Having initially produced religious paintings with schematic shapes and stylized lines, in the mid-1950s Labra began to create genuinely abstract compositions based on flat lines that defined surfaces of a geometrical nature. Interested in liturgical buildings, he also worked with innovative architects, such as Miguel Fisac, on the design of stained-glass windows, wrought-iron grilles and other architectural elements, making use of repeated structures that he organized on the basis of numerical relations, and thus becoming a pioneer of the fusion of art and functional design in Spain.
Labra participated as a painter in the exhibition Primera Exposición Conjunta de Arte Normativo Español [First Joint Exhibition of Spanish Normative Art], held at Valencia's Ateneo in 1960. He was also part of the group of artists —including Elena Asins, José María Iglesias, Gerardo Rueda, Eusebio Sempere, Gustavo Torner and José María Yturralde—who took part in the celebrated exhibition Arte objetivo [Objective Art], held in Madrid in 1967, which was the first Spanish show of geometrical abstract art, a trend that opposed figurative formalism and functioned as a counterpoint to lyrical and expressionistic abstraction.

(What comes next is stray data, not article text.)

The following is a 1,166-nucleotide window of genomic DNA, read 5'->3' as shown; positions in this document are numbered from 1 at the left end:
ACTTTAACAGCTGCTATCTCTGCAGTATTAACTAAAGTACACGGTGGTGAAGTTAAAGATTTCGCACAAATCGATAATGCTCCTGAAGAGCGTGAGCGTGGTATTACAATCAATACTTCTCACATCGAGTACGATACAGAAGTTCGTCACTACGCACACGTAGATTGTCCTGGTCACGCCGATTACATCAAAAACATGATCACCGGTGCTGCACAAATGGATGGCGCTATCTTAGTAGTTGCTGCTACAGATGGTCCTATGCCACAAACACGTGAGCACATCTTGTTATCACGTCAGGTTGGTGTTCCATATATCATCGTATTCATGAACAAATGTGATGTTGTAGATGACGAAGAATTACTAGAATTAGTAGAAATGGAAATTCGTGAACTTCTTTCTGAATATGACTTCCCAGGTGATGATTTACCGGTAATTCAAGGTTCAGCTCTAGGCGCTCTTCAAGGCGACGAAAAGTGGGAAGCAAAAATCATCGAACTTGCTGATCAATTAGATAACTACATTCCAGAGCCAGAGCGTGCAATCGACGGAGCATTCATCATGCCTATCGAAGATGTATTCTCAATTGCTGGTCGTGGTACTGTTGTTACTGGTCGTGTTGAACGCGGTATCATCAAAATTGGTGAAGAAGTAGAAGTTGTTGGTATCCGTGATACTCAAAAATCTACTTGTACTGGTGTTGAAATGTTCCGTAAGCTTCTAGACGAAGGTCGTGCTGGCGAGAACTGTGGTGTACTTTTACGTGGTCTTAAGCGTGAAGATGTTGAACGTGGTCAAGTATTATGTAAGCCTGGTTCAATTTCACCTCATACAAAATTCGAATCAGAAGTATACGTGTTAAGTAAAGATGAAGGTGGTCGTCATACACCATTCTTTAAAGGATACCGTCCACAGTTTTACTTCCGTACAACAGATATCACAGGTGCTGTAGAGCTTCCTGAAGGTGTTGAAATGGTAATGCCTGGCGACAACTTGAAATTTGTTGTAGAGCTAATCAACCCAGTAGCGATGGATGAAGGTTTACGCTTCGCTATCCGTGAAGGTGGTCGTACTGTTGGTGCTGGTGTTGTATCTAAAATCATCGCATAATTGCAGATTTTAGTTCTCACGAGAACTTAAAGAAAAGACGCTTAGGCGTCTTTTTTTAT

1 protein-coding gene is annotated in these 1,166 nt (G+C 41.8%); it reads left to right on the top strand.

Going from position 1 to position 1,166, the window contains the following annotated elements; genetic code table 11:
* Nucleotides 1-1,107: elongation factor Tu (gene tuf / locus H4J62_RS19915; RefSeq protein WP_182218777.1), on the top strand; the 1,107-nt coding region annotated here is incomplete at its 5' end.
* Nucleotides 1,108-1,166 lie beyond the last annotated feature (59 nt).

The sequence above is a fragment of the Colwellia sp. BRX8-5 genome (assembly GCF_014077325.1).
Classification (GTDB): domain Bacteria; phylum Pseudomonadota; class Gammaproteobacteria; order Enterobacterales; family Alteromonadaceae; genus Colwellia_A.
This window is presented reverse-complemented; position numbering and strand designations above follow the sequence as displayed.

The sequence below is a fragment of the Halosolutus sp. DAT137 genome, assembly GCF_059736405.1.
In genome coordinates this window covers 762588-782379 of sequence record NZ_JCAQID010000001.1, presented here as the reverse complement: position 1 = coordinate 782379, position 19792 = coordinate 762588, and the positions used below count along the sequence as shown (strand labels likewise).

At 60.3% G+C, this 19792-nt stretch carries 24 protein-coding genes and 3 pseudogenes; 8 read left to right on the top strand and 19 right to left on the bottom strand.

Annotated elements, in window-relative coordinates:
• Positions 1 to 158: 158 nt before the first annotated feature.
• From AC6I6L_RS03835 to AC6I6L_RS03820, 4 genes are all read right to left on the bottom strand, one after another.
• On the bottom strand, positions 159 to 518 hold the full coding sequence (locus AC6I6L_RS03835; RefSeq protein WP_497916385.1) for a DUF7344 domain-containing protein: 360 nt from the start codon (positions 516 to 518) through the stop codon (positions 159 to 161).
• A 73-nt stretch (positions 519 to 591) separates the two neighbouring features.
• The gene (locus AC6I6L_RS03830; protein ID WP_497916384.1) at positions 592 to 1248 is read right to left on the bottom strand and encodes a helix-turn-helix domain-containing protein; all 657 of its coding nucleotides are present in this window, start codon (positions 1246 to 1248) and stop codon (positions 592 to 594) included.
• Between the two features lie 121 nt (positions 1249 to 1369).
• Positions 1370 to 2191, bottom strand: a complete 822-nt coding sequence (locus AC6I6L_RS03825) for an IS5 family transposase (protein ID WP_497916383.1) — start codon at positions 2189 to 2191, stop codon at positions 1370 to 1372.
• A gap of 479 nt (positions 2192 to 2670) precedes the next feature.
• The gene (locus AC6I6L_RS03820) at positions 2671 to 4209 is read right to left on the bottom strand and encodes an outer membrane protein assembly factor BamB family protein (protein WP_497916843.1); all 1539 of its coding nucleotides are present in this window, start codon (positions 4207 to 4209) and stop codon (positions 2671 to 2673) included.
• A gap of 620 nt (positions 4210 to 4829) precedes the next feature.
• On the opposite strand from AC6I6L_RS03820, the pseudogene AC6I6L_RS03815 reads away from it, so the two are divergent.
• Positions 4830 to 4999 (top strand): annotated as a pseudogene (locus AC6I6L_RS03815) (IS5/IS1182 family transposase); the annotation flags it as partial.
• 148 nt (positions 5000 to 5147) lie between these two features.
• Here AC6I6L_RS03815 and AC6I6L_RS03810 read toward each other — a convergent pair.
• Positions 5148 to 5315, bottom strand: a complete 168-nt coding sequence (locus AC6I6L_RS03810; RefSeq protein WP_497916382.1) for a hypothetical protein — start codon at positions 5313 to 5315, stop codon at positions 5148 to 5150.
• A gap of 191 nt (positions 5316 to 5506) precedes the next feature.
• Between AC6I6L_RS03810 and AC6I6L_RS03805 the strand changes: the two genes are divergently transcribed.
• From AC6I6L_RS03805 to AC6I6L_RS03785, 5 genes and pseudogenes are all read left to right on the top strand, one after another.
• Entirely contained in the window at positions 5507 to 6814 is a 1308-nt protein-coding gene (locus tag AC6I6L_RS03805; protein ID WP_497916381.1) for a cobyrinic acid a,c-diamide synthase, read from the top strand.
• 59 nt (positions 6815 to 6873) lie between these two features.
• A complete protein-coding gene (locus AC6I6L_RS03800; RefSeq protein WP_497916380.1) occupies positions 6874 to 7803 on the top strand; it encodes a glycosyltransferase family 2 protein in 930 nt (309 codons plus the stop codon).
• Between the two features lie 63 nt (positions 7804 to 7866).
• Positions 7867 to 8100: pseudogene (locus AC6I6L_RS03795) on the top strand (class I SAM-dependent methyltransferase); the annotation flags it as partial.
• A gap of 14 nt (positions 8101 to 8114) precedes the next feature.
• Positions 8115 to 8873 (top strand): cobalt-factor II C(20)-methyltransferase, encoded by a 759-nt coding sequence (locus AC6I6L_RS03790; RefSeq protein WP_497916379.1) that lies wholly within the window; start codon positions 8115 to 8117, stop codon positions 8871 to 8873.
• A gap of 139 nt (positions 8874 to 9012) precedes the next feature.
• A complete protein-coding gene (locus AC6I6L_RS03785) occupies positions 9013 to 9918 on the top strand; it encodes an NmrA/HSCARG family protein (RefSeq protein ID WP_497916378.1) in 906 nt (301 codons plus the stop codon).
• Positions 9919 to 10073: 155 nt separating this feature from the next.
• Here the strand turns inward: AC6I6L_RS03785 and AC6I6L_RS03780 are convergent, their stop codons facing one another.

Composición offers a clear example of this line of work. Built from the starting point of a series of straight lines that form surfaces through their intersection, each line has its own color, in this case gray-brown tones that are structured around small white surfaces that become the luminous focal points of the work. In both its symbolic and physical sense, light was among Labra's main interests.
Javier Maderuelo, en Catalog Museo de Arte Abstracto Español, Cuenca, Fundación Juan March, Madrid, 2016